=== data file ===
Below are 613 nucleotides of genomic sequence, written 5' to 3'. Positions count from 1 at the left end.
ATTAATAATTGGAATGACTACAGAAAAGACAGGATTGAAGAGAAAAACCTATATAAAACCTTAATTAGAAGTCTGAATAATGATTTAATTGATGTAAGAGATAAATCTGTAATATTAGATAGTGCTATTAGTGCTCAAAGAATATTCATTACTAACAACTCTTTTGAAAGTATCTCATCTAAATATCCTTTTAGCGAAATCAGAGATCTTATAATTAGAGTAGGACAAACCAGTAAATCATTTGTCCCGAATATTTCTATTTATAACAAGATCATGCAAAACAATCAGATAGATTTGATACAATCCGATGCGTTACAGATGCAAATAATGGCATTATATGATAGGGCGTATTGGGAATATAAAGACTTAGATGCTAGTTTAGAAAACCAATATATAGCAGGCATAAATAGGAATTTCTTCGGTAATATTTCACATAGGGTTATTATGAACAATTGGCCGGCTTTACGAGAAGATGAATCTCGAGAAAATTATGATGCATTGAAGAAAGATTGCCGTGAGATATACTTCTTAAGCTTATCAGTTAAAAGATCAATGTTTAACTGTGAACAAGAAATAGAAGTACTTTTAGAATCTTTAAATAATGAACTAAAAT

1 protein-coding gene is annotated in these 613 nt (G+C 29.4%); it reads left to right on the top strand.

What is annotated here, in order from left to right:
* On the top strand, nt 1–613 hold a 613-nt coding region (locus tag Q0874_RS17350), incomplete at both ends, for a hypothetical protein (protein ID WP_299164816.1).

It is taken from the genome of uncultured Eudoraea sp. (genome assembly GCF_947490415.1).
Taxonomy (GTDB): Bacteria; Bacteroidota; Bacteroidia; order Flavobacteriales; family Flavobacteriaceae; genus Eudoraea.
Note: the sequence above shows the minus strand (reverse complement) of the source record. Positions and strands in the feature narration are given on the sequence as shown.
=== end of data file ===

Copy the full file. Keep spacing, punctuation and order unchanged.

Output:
Below are 613 nucleotides of genomic sequence, written 5' to 3'. Positions count from 1 at the left end.
ATTAATAATTGGAATGACTACAGAAAAGACAGGATTGAAGAGAAAAACCTATATAAAACCTTAATTAGAAGTCTGAATAATGATTTAATTGATGTAAGAGATAAATCTGTAATATTAGATAGTGCTATTAGTGCTCAAAGAATATTCATTACTAACAACTCTTTTGAAAGTATCTCATCTAAATATCCTTTTAGCGAAATCAGAGATCTTATAATTAGAGTAGGACAAACCAGTAAATCATTTGTCCCGAATATTTCTATTTATAACAAGATCATGCAAAACAATCAGATAGATTTGATACAATCCGATGCGTTACAGATGCAAATAATGGCATTATATGATAGGGCGTATTGGGAATATAAAGACTTAGATGCTAGTTTAGAAAACCAATATATAGCAGGCATAAATAGGAATTTCTTCGGTAATATTTCACATAGGGTTATTATGAACAATTGGCCGGCTTTACGAGAAGATGAATCTCGAGAAAATTATGATGCATTGAAGAAAGATTGCCGTGAGATATACTTCTTAAGCTTATCAGTTAAAAGATCAATGTTTAACTGTGAACAAGAAATAGAAGTACTTTTAGAATCTTTAAATAATGAACTAAAAT

1 protein-coding gene is annotated in these 613 nt (G+C 29.4%); it reads left to right on the top strand.

What is annotated here, in order from left to right:
* On the top strand, nt 1–613 hold a 613-nt coding region (locus tag Q0874_RS17350), incomplete at both ends, for a hypothetical protein (protein ID WP_299164816.1).

It is taken from the genome of uncultured Eudoraea sp. (genome assembly GCF_947490415.1).
Taxonomy (GTDB): Bacteria; Bacteroidota; Bacteroidia; order Flavobacteriales; family Flavobacteriaceae; genus Eudoraea.
Note: the sequence above shows the minus strand (reverse complement) of the source record. Positions and strands in the feature narration are given on the sequence as shown.